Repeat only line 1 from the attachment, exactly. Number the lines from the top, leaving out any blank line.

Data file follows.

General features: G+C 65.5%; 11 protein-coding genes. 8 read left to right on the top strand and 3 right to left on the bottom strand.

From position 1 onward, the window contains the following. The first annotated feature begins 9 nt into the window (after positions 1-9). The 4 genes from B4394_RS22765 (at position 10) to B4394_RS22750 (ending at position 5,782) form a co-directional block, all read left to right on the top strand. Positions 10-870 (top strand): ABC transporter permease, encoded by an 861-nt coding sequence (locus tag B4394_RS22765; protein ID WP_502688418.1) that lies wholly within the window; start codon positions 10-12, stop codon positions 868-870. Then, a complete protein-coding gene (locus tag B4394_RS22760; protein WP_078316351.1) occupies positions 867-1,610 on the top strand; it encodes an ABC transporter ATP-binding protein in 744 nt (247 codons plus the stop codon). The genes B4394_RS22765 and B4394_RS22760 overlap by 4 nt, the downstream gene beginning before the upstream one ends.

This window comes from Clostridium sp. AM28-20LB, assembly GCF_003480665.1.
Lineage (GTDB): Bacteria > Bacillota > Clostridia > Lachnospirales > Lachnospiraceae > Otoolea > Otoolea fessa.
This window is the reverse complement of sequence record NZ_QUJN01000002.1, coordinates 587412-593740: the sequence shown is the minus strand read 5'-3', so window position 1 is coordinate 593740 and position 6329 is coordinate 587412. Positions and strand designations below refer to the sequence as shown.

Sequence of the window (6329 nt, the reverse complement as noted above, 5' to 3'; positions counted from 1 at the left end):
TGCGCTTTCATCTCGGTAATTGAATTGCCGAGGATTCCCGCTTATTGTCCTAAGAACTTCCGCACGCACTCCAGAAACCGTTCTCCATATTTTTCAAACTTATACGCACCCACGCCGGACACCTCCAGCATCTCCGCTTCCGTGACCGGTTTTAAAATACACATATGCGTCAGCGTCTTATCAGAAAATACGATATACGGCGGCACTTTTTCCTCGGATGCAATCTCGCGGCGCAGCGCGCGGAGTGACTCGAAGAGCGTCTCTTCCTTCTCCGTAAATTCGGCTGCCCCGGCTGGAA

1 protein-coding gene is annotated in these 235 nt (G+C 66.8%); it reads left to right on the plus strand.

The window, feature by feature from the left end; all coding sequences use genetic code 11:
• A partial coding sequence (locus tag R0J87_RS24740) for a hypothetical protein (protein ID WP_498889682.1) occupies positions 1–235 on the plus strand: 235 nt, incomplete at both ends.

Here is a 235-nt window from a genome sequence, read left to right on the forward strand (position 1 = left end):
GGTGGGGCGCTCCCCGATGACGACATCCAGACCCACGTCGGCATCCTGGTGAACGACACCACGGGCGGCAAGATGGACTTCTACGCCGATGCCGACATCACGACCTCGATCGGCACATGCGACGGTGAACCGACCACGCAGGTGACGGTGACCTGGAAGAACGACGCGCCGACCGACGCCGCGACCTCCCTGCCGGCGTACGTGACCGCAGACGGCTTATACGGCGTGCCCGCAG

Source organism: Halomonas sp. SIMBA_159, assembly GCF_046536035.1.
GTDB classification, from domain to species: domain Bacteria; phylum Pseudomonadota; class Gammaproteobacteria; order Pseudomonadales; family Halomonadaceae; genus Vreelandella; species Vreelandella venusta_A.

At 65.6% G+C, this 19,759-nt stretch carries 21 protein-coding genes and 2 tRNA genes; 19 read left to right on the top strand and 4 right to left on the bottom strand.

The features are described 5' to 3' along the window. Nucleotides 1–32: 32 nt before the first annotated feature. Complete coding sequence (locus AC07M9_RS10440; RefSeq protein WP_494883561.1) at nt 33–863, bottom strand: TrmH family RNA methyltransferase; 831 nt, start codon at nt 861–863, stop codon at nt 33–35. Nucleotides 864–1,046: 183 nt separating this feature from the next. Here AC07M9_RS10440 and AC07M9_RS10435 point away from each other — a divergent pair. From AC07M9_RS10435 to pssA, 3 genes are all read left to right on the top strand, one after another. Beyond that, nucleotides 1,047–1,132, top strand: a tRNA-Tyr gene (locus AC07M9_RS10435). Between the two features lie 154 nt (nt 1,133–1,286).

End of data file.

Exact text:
General features: G+C 65.5%; 11 protein-coding genes. 8 read left to right on the top strand and 3 right to left on the bottom strand.